I'd like to corroborate one of the other anecdotal answers: my vertical is both extremely sensitive and noisy. It picks up all kinds of noise from my suburban neighborhood, even with my entire house powered off, that's totally absent on other antennas. It definitely has the worst SNR compared to my other antennas, at least in my situation.
A lot of this is going to depend on what kind of noise you're worried about. One other guy here is talking about QRN from Nyquist noise or something. I would love to have that problem! If you live anywhere even remotely urban, QRN definitely doesn't matter.
I'm still a new ham but my experience so far makes me skeptical of a lot of these electromagnetic theory reasons, like polarization, different kinds of fields, etc. The real world is too imperfect for a lot of those things to dominate.
In compromised locations, a vertical is a lot easier to get elevated, and as long as you do a reasonable job with the ground plane, it's easier to get a nicely resonant antenna. If you plot the direction from your neighbors' houses to your vertical, it's probably a pretty straight shot to most of the antenna, in a direction where it is near its highest gain. But with an inverted V near the ground, I think that's less likely to be true. Maybe if you had your horizontal dipole elevated to the ideal height, and oriented broadside to QRM sources, it would be just as noisy.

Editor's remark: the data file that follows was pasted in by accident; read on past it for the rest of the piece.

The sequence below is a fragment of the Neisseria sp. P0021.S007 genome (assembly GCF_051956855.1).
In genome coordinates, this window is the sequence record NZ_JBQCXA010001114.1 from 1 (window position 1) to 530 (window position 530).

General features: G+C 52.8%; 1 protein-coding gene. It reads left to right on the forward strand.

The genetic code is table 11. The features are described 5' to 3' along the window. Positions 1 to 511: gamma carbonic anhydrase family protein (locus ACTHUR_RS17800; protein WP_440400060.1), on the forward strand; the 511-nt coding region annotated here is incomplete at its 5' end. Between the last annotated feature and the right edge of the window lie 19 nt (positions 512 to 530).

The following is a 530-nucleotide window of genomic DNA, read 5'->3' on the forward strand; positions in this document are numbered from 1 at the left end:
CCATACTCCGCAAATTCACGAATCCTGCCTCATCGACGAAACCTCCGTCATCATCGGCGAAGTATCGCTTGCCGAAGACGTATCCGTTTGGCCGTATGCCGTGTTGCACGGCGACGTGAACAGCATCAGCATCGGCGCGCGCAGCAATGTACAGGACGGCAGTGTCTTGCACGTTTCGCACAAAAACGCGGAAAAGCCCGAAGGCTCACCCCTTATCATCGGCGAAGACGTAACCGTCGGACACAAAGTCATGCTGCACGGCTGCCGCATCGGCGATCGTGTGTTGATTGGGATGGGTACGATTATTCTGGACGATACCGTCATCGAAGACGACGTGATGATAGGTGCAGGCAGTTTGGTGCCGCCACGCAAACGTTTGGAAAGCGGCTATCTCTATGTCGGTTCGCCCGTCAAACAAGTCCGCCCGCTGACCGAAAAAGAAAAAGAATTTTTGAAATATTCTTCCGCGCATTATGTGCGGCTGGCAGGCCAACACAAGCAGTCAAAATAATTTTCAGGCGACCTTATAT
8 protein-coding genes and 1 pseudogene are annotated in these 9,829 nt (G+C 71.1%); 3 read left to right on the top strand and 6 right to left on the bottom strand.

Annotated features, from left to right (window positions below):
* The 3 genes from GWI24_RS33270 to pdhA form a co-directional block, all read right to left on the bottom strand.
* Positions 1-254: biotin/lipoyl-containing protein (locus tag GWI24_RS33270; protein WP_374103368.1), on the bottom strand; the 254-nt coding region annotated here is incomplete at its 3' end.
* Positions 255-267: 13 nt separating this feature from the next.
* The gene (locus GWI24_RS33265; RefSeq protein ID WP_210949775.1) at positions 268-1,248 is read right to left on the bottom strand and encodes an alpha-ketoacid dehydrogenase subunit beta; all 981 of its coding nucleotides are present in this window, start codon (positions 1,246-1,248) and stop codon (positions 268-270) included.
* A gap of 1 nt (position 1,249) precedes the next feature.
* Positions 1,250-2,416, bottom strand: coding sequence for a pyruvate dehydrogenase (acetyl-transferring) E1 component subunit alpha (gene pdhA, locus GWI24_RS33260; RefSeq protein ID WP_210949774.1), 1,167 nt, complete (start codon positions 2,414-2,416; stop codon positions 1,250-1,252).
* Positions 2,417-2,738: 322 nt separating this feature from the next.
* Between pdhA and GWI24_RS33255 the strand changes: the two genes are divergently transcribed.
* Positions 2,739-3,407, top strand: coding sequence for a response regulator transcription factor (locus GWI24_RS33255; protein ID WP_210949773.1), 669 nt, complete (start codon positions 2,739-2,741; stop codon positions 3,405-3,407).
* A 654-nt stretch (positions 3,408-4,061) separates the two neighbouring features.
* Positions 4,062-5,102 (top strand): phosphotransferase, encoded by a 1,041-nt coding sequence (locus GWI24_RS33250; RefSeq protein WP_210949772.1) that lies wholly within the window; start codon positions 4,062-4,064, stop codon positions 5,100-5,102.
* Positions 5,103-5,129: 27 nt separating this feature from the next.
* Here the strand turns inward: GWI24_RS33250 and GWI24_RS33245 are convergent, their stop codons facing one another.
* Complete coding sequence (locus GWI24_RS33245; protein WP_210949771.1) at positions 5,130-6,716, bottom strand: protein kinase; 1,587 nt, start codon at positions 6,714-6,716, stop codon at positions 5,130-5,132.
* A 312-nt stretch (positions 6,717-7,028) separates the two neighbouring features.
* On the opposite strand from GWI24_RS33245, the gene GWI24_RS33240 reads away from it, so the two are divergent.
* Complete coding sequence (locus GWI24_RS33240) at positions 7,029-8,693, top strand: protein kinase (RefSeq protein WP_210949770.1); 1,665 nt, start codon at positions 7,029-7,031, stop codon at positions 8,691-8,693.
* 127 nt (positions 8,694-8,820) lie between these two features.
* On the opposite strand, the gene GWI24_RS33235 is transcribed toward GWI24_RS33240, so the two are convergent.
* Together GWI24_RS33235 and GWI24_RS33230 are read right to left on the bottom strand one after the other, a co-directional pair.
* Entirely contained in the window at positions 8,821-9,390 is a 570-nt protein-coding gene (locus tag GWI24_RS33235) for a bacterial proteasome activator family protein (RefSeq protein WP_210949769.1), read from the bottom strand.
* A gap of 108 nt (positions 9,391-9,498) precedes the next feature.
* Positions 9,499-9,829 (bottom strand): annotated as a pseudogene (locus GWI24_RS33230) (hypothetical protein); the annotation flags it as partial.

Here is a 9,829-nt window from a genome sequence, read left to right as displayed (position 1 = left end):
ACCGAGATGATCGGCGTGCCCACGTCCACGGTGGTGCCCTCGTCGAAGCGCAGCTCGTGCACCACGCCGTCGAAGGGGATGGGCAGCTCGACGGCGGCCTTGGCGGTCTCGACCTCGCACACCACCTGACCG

For the record, my end-fed random wire is even less noisy than the dipole, so it's not a matter of being balanced or anything.
One other thing: my vertical is carefully tuned with loading coils etc. But it seems to me that the resonant regions actually have worse SNR!